I’m sure you, as a savvy business owner, have heard of a content-first strategy. It’s a rather simple strategy that allows everyone (you included) to save a tremendous amount of time, effort, and money. Discovering your primary messages and prioritizing your content in a way that is relevant to your end user takes time. However, the most difficult part is actually putting pen to paper and writing your content before jumping into design or development.
Here’s some food for thought: You’re at home in your comfy clothes and you’re about to whip up an afternoon PB&J sandwich. Before you start, you review all the ingredients you have on-hand because you are definitely not going to the store, it's hot out. Also, getting halfway through making a PB&J and realizing you don’t have any peanut butter won’t go well. This is the same when it comes to design. Having a good idea what ingredients you are working with really helps to craft the perfect snack, and it will save you a costly do-over (we take our snacks very seriously).
We hope that you will approach your content strategy with the same metered approach as your snack making. You’ll put in a little research time with our friends at Google and comprise a list of all the things you need before you start your project. We all have good intentions but you’re also busy and business things get in the way. That’s why you need an advertising agency with a good account executive and project manager to help. They’re there to tell you what you need on your list and to make sure you stay on track.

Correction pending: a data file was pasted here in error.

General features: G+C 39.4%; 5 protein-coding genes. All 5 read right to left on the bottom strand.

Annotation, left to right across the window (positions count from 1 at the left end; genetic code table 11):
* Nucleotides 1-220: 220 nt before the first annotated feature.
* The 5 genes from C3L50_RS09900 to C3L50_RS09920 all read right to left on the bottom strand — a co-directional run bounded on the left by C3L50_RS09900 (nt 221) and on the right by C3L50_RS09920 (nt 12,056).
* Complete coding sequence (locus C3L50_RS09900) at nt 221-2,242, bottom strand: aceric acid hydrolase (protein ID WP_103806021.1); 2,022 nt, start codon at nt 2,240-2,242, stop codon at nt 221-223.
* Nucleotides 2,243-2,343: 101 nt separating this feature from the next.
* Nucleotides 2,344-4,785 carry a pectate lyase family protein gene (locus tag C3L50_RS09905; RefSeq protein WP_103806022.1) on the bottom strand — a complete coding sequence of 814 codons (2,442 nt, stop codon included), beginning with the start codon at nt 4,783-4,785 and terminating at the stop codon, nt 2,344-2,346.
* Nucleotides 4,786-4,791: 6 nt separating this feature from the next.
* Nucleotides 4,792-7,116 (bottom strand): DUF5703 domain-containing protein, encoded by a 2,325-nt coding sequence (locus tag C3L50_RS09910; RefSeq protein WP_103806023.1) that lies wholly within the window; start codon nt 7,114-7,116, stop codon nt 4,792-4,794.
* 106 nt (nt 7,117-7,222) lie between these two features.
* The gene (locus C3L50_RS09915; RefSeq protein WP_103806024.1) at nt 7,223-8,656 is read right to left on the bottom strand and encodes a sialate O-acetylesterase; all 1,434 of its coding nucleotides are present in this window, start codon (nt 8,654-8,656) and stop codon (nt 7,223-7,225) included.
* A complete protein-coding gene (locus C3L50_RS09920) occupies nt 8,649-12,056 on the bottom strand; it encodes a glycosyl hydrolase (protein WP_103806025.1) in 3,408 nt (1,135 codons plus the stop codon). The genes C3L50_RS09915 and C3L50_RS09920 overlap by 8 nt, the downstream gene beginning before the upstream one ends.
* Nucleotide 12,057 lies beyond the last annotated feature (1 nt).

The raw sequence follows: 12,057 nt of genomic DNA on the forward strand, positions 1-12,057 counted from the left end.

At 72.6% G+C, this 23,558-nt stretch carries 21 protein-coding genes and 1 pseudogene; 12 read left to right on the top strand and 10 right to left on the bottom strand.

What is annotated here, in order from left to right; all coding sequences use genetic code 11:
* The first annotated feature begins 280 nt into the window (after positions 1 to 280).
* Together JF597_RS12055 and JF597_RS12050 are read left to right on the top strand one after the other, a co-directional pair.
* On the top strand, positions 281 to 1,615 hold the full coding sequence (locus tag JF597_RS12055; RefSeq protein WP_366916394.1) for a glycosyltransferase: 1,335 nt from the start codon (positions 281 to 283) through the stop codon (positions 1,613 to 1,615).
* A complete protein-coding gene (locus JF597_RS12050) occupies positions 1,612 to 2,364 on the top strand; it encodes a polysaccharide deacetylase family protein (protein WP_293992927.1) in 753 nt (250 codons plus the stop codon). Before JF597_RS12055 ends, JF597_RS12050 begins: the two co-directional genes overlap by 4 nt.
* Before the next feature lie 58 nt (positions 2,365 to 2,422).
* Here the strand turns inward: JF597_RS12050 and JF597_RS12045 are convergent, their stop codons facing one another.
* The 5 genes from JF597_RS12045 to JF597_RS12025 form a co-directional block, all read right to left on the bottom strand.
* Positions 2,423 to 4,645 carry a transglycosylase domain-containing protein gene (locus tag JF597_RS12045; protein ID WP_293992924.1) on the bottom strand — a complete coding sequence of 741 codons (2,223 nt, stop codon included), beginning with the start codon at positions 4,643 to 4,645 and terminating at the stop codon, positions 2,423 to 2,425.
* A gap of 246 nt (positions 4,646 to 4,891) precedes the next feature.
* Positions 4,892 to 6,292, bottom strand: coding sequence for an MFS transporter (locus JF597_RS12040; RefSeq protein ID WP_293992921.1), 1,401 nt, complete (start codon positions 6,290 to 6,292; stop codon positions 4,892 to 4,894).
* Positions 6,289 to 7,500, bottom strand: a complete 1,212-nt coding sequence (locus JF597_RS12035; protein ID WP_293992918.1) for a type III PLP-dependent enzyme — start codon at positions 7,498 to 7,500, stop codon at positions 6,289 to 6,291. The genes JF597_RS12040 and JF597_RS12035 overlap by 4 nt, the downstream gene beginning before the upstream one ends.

When you sought out an advertising agency, you may have been thinking, “They can make anything look pretty,” and in part you’re correct. Graphic designers specialize in making just about any message look pleasing to the eye, but they do their job best when they have the message and goals before they start designing. Often times when we skip the content phase and go directly to design, we are foregoing a design that is focused on your desired message. Trying to fit what you want to say into a guesswork design (or a mock-up) will never quite work, and then your message gets muddied.
Content-first strategies are most prevalent in designing a website. Having the content upfront is crucial in knowing how a website should look, how it’s structured, and what features the development team needs to consider. Although it’s true that a website can be changed continually, the time it takes to change designs and features based on new content can be lengthy and costly.
Now, where do you begin in this process? Just pick up a pen and start. Whether your goal is to increase leads, raise brand awareness, or both, there are purposeful words that will resonate with your target audience and make them take action. Keep in mind that your messages do not have to be perfect from the beginning. Throughout the process, you will be able to edit and refine until your desired message takes shape. Remember, you know your business and industry best, but an outside opinion can oftentimes be the breath of fresh air you need to nail down your message. After that’s done, the design and development phases should be a piece of cake.